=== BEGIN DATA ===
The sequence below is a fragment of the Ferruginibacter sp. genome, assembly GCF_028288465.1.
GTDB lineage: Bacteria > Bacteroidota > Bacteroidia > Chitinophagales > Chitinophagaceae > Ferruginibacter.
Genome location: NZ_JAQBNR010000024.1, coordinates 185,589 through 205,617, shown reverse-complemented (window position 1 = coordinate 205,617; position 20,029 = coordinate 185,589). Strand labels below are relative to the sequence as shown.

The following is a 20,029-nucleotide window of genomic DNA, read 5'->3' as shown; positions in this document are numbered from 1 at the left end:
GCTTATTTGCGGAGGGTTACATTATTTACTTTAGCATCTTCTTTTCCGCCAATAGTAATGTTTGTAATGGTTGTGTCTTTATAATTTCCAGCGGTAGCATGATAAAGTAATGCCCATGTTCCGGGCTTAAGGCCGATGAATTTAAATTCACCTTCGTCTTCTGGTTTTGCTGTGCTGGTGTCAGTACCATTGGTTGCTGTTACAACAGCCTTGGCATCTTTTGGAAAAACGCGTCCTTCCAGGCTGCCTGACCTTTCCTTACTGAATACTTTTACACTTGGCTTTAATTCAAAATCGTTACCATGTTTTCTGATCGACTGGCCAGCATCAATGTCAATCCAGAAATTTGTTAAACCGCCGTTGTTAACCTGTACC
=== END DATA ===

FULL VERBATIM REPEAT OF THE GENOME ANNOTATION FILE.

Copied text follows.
The sequence below is a fragment of the Ferruginibacter sp. genome, assembly GCF_028288465.1.
GTDB lineage: Bacteria > Bacteroidota > Bacteroidia > Chitinophagales > Chitinophagaceae > Ferruginibacter.
Genome location: NZ_JAQBNR010000024.1, coordinates 185,589 through 205,617, shown reverse-complemented (window position 1 = coordinate 205,617; position 20,029 = coordinate 185,589). Strand labels below are relative to the sequence as shown.

The following is a 20,029-nucleotide window of genomic DNA, read 5'->3' as shown; positions in this document are numbered from 1 at the left end:
GCTTATTTGCGGAGGGTTACATTATTTACTTTAGCATCTTCTTTTCCGCCAATAGTAATGTTTGTAATGGTTGTGTCTTTATAATTTCCAGCGGTAGCATGATAAAGTAATGCCCATGTTCCGGGCTTAAGGCCGATGAATTTAAATTCACCTTCGTCTTCTGGTTTTGCTGTGCTGGTGTCAGTACCATTGGTTGCTGTTACAACAGCCTTGGCATCTTTTGGAAAAACGCGTCCTTCCAGGCTGCCTGACCTTTCCTTACTGAATACTTTTACACTTGGCTTTAATTCAAAATCGTTACCATGTTTTCTGATCGACTGGCCAGCATCAATGTCAATCCAGAAATTTGTTAAACCGCCGTTGTTAACCTGTACC